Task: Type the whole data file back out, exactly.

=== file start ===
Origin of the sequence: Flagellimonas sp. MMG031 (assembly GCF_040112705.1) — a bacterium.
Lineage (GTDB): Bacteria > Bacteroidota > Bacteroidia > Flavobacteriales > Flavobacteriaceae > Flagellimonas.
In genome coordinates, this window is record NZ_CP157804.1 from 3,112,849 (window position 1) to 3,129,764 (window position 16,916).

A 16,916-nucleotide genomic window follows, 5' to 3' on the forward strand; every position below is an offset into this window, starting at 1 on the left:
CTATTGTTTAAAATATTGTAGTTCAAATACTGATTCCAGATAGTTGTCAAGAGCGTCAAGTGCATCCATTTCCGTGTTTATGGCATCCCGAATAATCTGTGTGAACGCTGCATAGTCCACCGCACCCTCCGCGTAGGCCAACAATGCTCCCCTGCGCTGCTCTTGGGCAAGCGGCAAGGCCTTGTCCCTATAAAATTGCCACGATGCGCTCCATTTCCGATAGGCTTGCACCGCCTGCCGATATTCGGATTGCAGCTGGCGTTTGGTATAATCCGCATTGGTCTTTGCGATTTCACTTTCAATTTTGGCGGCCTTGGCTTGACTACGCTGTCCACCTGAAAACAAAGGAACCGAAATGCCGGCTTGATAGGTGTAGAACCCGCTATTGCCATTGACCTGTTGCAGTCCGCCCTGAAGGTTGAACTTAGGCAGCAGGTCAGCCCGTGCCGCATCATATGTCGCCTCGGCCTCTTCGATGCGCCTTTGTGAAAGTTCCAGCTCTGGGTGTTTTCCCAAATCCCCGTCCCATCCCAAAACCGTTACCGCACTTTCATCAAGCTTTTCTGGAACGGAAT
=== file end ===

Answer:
Origin of the sequence: Flagellimonas sp. MMG031 (assembly GCF_040112705.1) — a bacterium.
Lineage (GTDB): Bacteria > Bacteroidota > Bacteroidia > Flavobacteriales > Flavobacteriaceae > Flagellimonas.
In genome coordinates, this window is record NZ_CP157804.1 from 3,112,849 (window position 1) to 3,129,764 (window position 16,916).

A 16,916-nucleotide genomic window follows, 5' to 3' on the forward strand; every position below is an offset into this window, starting at 1 on the left:
CTATTGTTTAAAATATTGTAGTTCAAATACTGATTCCAGATAGTTGTCAAGAGCGTCAAGTGCATCCATTTCCGTGTTTATGGCATCCCGAATAATCTGTGTGAACGCTGCATAGTCCACCGCACCCTCCGCGTAGGCCAACAATGCTCCCCTGCGCTGCTCTTGGGCAAGCGGCAAGGCCTTGTCCCTATAAAATTGCCACGATGCGCTCCATTTCCGATAGGCTTGCACCGCCTGCCGATATTCGGATTGCAGCTGGCGTTTGGTATAATCCGCATTGGTCTTTGCGATTTCACTTTCAATTTTGGCGGCCTTGGCTTGACTACGCTGTCCACCTGAAAACAAAGGAACCGAAATGCCGGCTTGATAGGTGTAGAACCCGCTATTGCCATTGACCTGTTGCAGTCCGCCCTGAAGGTTGAACTTAGGCAGCAGGTCAGCCCGTGCCGCATCATATGTCGCCTCGGCCTCTTCGATGCGCCTTTGTGAAAGTTCCAGCTCTGGGTGTTTTCCCAAATCCCCGTCCCATCCCAAAACCGTTACCGCACTTTCATCAAGCTTTTCTGGAACGGAAT